Leyla Hussein hoped that fellow Londoners would speak out against female genital mutilation (FGM), but instead found that they were more likely to support such mutilation in the name of cultural sensitivity. She started a fake petition in favor of FGM to see how many people would sign it. Nineteen people signed it within 30 minutes, with some saying that they would support FGM as a cultural practice although they personally believed it was wrong.
Ms. Hussein, founder of Daughters of Eve, an anti-FGM charity, had this to say:
FGM is not culture, it is violence. Stop using the culture word. This is happening to children. We are human beings, we can’t watch children being cut, I don’t care what culture you belong to.
Although most Westerners are properly horrified by FGM, we often fail to apply the same scrutiny to our own behavior. After all, infant male circumcision is still widely practiced in the Western world. While in most cases, male circumcision does not usually produce the same excruciatingly painful results as FGM and may be beneficial in limited circumstances, the American Association of Pediatrics has stated that the potential benefits do not warrant recommending universal male circumcision, leaving parents to make the decision based on their own religious and cultural beliefs, which their child, once grown, may not share. In light of ethical concerns, the child’s right to bodily integrity, and the lack of clear medical benefits, it becomes increasingly clear that the decision to circumcise is best left to the child once he reaches adulthood.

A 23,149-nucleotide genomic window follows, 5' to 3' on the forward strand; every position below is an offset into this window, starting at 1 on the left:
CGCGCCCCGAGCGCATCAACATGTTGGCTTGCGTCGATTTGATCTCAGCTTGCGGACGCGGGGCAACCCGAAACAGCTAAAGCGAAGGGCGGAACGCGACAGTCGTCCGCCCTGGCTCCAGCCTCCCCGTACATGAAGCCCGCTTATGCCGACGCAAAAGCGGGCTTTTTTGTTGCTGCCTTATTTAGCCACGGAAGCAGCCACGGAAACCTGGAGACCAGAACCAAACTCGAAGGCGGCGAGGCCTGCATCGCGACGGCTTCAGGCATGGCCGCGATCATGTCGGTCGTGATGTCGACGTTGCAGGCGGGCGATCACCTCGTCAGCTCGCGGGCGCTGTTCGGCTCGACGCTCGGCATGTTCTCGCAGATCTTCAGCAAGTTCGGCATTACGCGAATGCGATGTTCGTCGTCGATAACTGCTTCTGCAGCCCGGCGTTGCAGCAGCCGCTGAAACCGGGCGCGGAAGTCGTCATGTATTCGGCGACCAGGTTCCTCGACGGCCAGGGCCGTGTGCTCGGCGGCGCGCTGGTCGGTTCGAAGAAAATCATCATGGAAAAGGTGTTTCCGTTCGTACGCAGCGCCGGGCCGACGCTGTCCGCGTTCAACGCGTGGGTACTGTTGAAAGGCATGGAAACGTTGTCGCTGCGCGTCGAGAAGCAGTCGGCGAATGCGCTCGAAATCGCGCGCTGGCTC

Think of it this way: how many people have you heard complaining that some parent pierced their infant daughter’s ears, saying that this decision should be left to the child when she’s old enough? Yet our society continues to accept male circumcision almost without question, in much the same way FGM is accepted in the countries and cultures that practice it. In the very recent past, American doctors frequently recommended male circumcision, telling parents that it prevented a whole host of medical problems (as the mother of three boys I can personally attest to this), as proponents of FGM now do with their patients. Most Western people do not think of male circumcision as male genital mutilation, although arguably that’s what it is.
The bottom line is that we should question our own cultural and religious practices as well as the practices of those unfamiliar to us. Such practices should not be given special dispensation merely because they are widely accepted in some culture, be it our own or an unfamiliar one. After all, as many moms worldwide have pointed out, the fact that ‘everyone’s doing it’ doesn’t make it right. As Ms. Hussein points out, cutting any child’s genitals is violence, not culture, and we should not tiptoe around it in the name of ‘political correctness’ or ‘cultural awareness.’